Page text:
I found Waldo, and he just checked in to your shop on Facebook Places. Or on Gowalla. Or FourSquare. Or Loopt. Or Yelp. Or any number of “location-based social networking” clones that are popping up all over the interwebs.
What are these sites/services? How do they work? Who uses them? Why should you care?
Now that many people are used to social networking and own smartphones that have fast(ish) connections to the Internet and have some method of determining where they are (GPS, cell-tower triangulation, etc.), it’s natural that someone has come along and made the big connection: Combine the social networking experience with location-aware features while providing an opportunity for the business locations to participate. Except for the creepy stalker/exhibitionist aspect of the whole thing, it’s pretty brilliant.
Here’s how most of these services work. You sign up for an account with a site like FourSquare (www.foursquare.com). When you go someplace (a restaurant, a concert, a club) you use the application on your iPhone or other supported device to “check in.” You’re basically broadcasting to your social network (at least the part of it that’s using the same service) a message that says, “Hey, I’m here!” From there, depending on the service/site, a lot of other things can happen. If you have “friends” on the same location-aware social network and they’ve also checked in, you can hook up, you can earn loyalty points from the business, etc.
So far, the big dog in this space has been FourSquare. It was the first to gather a large user base, get a lot of press, and capture the hearts of the venture capitalists. But now that the concept is proving itself, the really big dogs like Facebook (with Facebook Places) are starting to roll “check-in” functionality into their service offerings. Most people already use Facebook, so sites like FourSquare will have a lot less room to move around. That’s assuming Facebook doesn’t eventually blow itself up due to privacy concerns. Most of these location-based social sites have methods to provide incentives to people that check in to a location a lot. It works like this: Business A has an account with the location-based social service and “claims” it business.
Business A provides incentives (special services, discounts, free stuff) to people who meet certain levels of participation. For example, with FourSquare users can earn points the more they check in to the same location. Earning more points leads to various “badges” that tell the world, “I’m a regular.” With FourSquare, folks aspire to be a location’s “mayor.” Typically a business owner will provide more perks the higher up the ladder a user goes.
By themselves, these location-based social services are like a game. But how they should be interesting to you is as a way to advertise your store, participate in the various ecosystems that will develop around these networks, reward loyal customers, and so on.
Sites like FourSquare and Gowalla (www.gowalla.com) are hot right now as companies look for better ways to use social networking tools and sites to market their businesses and make money. At the Search Engine Strategies conference I attended in San Francisco, it was clear that businesses are becoming more and more disenchanted with paid search advertising (if you buy Google AdWords, you know that our industry has managed to jack up relevant keyword prices to levels that are just goofy). Display ads and other content network ads are proving very costly and difficult to measure except for companies that can afford complicated advertising attribution tools and services. Advertising on social sites like Facebook is reportedly not very effective for a lot of companies. Companies see the advertising and marketing opportunities that these new social networking sites offer because they hinge around having customers physically in their store. These sites may be what people have been waiting for: the holy grail union between local, Web, and social. Or they may be just another flash-in-the-pan Web sensation that caters to narcissistic exhibitionists. Who knows? Some folks thought TV was a fad.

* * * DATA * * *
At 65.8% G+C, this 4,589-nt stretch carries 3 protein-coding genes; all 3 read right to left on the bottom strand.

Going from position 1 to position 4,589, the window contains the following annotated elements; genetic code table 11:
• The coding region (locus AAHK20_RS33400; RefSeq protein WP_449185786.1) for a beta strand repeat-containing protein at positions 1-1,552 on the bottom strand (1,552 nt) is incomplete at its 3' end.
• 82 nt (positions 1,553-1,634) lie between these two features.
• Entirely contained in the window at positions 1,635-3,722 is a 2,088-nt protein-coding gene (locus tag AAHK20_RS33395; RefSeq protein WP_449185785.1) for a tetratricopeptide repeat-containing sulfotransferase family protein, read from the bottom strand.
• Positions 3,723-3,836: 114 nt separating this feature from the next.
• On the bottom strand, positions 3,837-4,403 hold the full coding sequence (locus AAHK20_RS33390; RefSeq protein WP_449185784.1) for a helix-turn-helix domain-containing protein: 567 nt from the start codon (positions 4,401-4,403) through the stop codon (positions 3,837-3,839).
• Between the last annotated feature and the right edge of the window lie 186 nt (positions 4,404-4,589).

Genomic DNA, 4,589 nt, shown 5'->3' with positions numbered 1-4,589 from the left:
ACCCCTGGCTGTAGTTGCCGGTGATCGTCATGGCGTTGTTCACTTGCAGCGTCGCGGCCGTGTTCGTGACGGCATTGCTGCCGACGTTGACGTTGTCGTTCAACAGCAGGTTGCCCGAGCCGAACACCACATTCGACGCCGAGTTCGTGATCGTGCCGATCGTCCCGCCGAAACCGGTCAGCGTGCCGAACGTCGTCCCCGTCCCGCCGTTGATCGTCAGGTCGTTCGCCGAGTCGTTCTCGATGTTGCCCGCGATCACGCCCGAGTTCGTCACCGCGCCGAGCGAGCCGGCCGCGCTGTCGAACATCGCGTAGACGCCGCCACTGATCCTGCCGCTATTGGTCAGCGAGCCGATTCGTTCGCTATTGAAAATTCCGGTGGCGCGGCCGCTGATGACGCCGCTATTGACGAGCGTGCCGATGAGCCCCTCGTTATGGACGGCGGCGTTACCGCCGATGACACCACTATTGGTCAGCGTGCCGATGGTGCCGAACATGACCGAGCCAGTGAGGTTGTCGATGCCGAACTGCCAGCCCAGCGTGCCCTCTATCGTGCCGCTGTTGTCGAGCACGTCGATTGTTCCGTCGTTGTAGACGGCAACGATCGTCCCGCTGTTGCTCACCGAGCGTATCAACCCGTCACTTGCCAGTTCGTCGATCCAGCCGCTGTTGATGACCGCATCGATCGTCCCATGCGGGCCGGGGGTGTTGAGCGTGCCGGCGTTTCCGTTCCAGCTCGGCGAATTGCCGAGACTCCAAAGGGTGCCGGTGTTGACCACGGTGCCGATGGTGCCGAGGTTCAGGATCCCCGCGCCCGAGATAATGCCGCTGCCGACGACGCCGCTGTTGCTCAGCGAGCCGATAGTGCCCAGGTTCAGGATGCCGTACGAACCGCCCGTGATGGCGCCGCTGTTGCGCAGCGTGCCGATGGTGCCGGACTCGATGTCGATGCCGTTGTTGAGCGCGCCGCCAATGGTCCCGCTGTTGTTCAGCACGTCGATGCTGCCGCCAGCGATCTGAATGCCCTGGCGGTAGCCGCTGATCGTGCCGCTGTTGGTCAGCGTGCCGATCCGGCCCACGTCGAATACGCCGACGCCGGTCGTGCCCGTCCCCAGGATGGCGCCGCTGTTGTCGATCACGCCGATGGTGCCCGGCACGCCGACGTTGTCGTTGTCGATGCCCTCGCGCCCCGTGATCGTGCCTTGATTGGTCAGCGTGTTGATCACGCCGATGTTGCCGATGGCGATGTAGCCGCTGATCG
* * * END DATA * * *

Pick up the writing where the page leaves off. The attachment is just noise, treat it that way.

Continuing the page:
You should be able to envision ways to leverage these sites for your dealership, especially if your shop gives people a reason to hang out. You could also partner with establishments in your area that are hot hangouts for riders. Here’s something to get the ball rolling around in your head: If you live close to a track, partner with the operators by offering free oil changes or something like that to the track-day “mayor” of that facility. It’s a safe bet that a lot of tracks, especially ones that often sit empty, don’t have owners or operators that are even bothering to “claim” their business in sites like FourSquare and Yelp. Offer to step in and do it for them. I’m sure once you start using these things, more brilliant ideas will come.
Keep a close eye on this area of the social Web. It’s attracting attention, and companies playing in this space are raising a lot of money. It’s already starting to develop some technical extensions and meta-level technologies that hope to provide additional value to the participants. An example of this is TopGuest (www.topguest.com) that links check-ins with users’ loyalty programs (their frequent flyer program, for example), allowing them to earn points.
This story originally appeared in the Dealernews October 2010 issue.